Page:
Carcinoma and Sarcoma: What is the Difference?

Carcinomas and sarcomas are different types of cancer. Carcinomas are much more common than sarcomas, but the biggest difference between them is where they occur in the body. Carcinomas are usually named for the location where they arise (such as breast cancer, colon cancer). Sarcomas can occur in many different body locations and are generally named for their appearance under the microscope.

Treatment for carcinomas and sarcomas is geared to the specific type of cancer a patient has, its stage or extent, aggressiveness, and other health factors. Patients should consult closely with their oncologist in developing a treatment plan.


Carcinomas begin in epithelial cells, which line most of our organs and tissues. The main types of carcinomas are:

  • Adenocarcinomas, which form in tissues that secrete mucus, digestive juices, or other fluids. Most cancers of the lung, breast colon, esophagus, stomach and pancreas are carcinomas.
  • Basal cell carcinomas, which develop at the base of the skin’s outer layer, and squamous cell carcinomas, which originate near the surface of the skin’s outer layer.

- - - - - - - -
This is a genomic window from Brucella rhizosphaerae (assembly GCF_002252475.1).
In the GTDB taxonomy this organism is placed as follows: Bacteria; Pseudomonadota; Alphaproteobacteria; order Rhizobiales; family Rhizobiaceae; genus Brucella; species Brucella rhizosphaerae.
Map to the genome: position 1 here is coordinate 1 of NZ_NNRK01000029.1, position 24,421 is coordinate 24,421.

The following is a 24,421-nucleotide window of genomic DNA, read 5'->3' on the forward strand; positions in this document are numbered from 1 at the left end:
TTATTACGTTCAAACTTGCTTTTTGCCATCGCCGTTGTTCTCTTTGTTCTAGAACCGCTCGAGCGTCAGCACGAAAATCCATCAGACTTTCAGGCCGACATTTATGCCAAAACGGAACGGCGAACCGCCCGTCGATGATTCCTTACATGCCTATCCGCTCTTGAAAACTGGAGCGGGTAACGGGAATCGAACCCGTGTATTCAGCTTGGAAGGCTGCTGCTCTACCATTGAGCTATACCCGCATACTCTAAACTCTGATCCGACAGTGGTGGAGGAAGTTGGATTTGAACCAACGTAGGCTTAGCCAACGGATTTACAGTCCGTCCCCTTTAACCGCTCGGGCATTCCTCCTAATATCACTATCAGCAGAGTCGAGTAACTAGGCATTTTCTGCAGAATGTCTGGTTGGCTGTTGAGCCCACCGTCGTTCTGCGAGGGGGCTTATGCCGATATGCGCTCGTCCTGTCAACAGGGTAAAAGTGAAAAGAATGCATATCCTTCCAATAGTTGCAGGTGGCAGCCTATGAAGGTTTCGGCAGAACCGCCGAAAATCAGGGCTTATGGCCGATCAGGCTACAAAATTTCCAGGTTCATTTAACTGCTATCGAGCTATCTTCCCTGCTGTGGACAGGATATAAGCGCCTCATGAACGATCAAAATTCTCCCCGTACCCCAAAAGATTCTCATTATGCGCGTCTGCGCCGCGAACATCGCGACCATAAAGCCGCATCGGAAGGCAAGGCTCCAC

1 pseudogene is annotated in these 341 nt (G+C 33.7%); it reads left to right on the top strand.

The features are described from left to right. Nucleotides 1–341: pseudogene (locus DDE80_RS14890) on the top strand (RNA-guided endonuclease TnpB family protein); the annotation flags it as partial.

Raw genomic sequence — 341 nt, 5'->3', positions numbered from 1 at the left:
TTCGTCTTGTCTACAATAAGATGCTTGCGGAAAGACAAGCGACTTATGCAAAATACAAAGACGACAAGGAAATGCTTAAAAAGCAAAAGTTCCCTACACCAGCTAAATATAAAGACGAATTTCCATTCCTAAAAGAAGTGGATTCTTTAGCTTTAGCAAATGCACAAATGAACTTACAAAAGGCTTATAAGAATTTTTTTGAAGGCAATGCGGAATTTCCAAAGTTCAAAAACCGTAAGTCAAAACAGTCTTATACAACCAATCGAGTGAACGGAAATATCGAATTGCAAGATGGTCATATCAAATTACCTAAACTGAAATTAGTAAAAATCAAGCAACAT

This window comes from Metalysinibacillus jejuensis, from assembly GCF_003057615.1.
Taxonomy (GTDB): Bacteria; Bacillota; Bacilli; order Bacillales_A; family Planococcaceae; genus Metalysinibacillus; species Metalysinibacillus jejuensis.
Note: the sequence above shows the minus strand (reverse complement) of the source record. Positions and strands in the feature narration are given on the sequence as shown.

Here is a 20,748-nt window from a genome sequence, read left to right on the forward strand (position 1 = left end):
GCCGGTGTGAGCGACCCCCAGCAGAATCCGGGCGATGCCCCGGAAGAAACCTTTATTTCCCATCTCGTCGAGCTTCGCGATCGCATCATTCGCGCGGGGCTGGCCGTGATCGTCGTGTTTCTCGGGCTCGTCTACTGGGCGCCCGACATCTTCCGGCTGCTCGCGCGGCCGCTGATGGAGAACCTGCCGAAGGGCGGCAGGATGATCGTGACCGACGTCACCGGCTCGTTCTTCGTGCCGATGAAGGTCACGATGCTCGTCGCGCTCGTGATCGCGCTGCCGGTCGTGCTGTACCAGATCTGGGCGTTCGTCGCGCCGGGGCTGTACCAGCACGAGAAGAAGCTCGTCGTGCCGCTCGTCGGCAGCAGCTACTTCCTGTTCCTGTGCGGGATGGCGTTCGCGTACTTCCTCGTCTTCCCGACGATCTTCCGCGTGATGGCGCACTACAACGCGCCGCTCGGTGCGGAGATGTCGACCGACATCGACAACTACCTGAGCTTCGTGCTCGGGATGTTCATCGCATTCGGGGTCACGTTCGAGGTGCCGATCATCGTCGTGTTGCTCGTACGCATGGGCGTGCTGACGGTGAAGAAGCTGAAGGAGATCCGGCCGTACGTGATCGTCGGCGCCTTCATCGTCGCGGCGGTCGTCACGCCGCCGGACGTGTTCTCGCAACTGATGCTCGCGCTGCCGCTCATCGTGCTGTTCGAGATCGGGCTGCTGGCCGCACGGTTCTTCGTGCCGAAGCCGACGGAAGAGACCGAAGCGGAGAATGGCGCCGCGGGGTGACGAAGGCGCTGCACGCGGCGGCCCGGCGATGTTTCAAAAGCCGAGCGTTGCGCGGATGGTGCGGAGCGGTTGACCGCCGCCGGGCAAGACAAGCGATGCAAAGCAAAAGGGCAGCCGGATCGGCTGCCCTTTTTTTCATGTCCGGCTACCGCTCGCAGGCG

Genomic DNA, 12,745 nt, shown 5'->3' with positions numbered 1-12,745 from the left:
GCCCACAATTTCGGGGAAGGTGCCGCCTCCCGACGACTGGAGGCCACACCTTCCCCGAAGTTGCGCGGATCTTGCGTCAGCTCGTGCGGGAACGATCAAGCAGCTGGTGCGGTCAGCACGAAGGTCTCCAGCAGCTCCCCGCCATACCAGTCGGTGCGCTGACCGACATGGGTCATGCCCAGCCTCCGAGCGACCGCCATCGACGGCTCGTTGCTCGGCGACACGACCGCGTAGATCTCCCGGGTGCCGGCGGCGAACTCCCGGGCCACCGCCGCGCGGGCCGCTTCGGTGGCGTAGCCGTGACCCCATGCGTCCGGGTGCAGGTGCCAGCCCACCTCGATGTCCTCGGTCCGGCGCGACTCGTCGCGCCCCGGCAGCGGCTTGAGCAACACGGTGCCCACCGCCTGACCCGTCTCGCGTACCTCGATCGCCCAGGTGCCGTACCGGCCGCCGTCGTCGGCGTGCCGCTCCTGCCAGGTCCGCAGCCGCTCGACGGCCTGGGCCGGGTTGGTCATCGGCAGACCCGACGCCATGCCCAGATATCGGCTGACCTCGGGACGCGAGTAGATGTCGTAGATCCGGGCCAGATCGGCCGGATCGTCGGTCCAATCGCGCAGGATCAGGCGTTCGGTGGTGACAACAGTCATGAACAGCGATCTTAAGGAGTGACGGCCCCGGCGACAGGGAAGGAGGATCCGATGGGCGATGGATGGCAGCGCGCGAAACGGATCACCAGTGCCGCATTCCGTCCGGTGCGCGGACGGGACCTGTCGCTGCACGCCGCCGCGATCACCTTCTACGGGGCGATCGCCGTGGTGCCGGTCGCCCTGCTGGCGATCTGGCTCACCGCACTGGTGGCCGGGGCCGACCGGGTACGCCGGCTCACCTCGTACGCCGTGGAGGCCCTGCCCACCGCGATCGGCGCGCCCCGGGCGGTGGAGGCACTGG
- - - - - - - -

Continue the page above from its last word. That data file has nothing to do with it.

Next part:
• Transitional cell carcinomas, which occur in tissues lining the bladder or ureter (the tube that carries urine from the kidney to the bladder).
  • Clear cell carcinomas, such as renal cell carcinoma, which develops in the lining of small tubes within the kidney and is the most common form of kidney cancer.

What are the symptoms of carcinoma?

The symptoms of carcinomas vary depending on which tissues are involved. Basal cell carcinoma, for example, can appear as a white or flesh-colored bump on the skin that grows slowly and may bleed, while squamous cell carcinoma may appear as a firm red bump, a scaly red patch, an open sore or wart that crusts or bleeds easily.

A good rule of thumb is to alert a medical professional to any changes you notice in your body.


Sarcomas form in mesenchymal cells, which make up the bones and soft tissues such as cartilage, muscle, and the fat in the bone marrow. There are two main types of sarcomas and more than 50 subtypes. The two main varieties are:

  • Bone sarcomas including osteosarcoma, Ewing sarcoma, and chondrosarcoma, which starts in bone, cartilage, or bone marrow
  • Soft-tissue sarcomas, which can begin in muscles, tendons, fat, nerves, blood or lymph vessels, or tissues around joints.

What are the symptoms of sarcoma?

As with carcinomas, the symptoms of sarcoma depend on where the disease forms. Symptoms of osteosarcomas can include bone pain or tenderness, a warm lump that can be felt through the skin, swelling and redness at the site of the tumor, and a variety of other effects.